Hi Dave – Last week you wrote about what credits can go on a comedy resume. I’m just getting into comedy and my resume is more for acting. Although acting is something I would love to do, comedy is my passion. I’m not sure how to make a comedy resume because I haven’t done anything worthwhile so far in comedy other than some shows I set up for my school and a few open mic nights. Can I take some of my acting credits and put it onto the comedic resume?” – C.
Hey C. – Of course, talent bookers are looking for comedy credits. School shows and open-mics count (at the beginning) because it shows you have stage time and are getting experience. Once you start doing “real clubs” those credits can be taken off and never mentioned again – ha!
BUT – and I expect some debate about this – I also believe acting credits have a place on comedy resumes.
Basically, these credits show you have stage time and performing experience. These shouldn’t be at the top of your comedy resume, unless it’s all you have now, but can be listed following any comedy credits you might already have. Even after open-mics and school shows, which take preference over acting credits in a comedy resume.
An exception would be if you were starring or co-starring in a hit television show or movie.
In that case you won’t even need a resume. What the heck – you don’t even need much comedy experience. There are talent bookers who will schedule a celebrity knowing the club will be in for at least one big $$$ weekend – even if the celebrity is not funny. Audiences will pay at least once to see a celebrity. But after word hits the street, he’s not funny, a second time through the club circuit can be a difficult sell for the club owner.
Why? Because no repeat business and bad word of mouth is not good for business when you run a comedy club.
But since you’re already concerned with building a comedy resume at this early stage of the game, I’ll assume you’ll have stage experience and a funny act by the time your acting credits land you on the cover of People Magazine.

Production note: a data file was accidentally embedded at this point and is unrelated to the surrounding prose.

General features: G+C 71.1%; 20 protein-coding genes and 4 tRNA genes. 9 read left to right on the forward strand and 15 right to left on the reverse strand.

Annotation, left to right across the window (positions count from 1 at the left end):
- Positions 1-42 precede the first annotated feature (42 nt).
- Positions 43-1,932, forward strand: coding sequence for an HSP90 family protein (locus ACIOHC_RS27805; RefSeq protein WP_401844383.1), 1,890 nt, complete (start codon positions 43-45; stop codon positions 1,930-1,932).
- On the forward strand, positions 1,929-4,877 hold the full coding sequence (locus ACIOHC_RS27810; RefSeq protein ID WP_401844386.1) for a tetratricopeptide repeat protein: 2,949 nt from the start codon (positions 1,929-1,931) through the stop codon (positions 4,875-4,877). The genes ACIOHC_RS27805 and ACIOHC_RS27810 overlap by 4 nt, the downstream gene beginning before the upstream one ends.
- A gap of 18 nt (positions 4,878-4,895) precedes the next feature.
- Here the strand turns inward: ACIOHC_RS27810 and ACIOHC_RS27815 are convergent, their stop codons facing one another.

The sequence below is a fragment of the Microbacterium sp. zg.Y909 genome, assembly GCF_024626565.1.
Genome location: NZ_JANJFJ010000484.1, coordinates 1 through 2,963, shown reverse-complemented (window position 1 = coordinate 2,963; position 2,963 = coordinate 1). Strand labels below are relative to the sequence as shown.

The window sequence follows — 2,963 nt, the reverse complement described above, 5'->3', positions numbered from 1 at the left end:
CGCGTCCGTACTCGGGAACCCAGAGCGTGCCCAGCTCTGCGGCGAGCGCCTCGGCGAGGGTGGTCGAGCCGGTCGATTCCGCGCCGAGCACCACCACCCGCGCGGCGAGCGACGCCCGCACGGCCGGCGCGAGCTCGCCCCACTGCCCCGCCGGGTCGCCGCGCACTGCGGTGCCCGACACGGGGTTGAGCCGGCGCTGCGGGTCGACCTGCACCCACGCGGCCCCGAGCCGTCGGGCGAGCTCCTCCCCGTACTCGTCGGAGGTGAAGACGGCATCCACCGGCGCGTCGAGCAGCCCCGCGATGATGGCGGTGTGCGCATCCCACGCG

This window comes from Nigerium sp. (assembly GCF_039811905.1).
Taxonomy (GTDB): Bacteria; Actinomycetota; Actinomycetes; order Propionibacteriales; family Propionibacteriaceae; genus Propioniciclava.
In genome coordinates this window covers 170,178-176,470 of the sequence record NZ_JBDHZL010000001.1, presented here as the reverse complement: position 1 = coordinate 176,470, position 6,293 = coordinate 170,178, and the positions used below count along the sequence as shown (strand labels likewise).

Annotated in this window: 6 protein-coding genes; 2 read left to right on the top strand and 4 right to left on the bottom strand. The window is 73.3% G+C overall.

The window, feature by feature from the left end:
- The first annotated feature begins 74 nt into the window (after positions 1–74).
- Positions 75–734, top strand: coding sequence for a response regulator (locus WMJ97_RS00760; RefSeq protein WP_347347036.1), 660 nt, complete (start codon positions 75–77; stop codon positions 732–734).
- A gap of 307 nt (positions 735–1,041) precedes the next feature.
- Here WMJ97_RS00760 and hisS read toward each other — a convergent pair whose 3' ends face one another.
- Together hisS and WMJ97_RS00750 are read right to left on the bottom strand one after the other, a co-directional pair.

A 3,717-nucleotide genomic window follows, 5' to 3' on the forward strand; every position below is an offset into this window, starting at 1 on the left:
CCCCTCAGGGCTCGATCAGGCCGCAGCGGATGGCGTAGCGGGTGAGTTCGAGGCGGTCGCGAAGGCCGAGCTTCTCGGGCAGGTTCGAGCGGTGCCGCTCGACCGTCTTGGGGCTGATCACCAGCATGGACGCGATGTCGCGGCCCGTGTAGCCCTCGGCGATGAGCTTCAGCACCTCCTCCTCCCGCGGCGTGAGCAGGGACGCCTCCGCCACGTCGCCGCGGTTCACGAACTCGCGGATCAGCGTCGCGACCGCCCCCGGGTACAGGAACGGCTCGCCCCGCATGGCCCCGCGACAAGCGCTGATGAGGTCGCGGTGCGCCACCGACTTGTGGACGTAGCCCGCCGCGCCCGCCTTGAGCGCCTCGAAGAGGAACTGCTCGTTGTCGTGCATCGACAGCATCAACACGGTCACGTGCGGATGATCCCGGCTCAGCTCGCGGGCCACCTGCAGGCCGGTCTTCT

I’ve had comedians send me resumes that include credits from doing soap operas, local television, community theater, commercials, voiceovers, and school talent shows. With a lack of comedy performing credits, it shows they are still involved in showbiz and have at least been on stage in front of an audience.
You would be surprised at the number of submissions I used to receive for A&E’s An Evening at the Improv with NO real credits at all. I’m talking about nothing! There were videos filmed in someone’s living room with NO audience and the “comic” was sitting in a chair talking into a camera and…
Well, I think you get the picture, but I’ll repeat myself again. NO audience! That’s a great way to prove you have NO experience at all as a performer.
But they were still trying to get work as comedians.
I’m an active supporter in helping people achieve their goals, but I don’t know any comedy talent bookers that would hire someone for a paying gig without onstage (in front of an audience) experience. If all you have is a growing list of open mics, school shows, and acting credits – it’s a start.
And every talent booker knows you must start somewhere.
Listing your acting credits shows you have something going for you as far as showbiz experience. Based on resumes I’ve seen over the years from working comics, include them until you have enough real comedy credits to take their place.
There’s also more information about writing resumes and bios in my book How To Be A Working Comic: An Insider’s Business Guide To A Career In Stand-Up Comedy. I’m not trying to sell you a copy to make a big payday – I just wanted you to know. Your local library should have a copy or can find one for you.
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Thanks for reading and as always – keep laughing!
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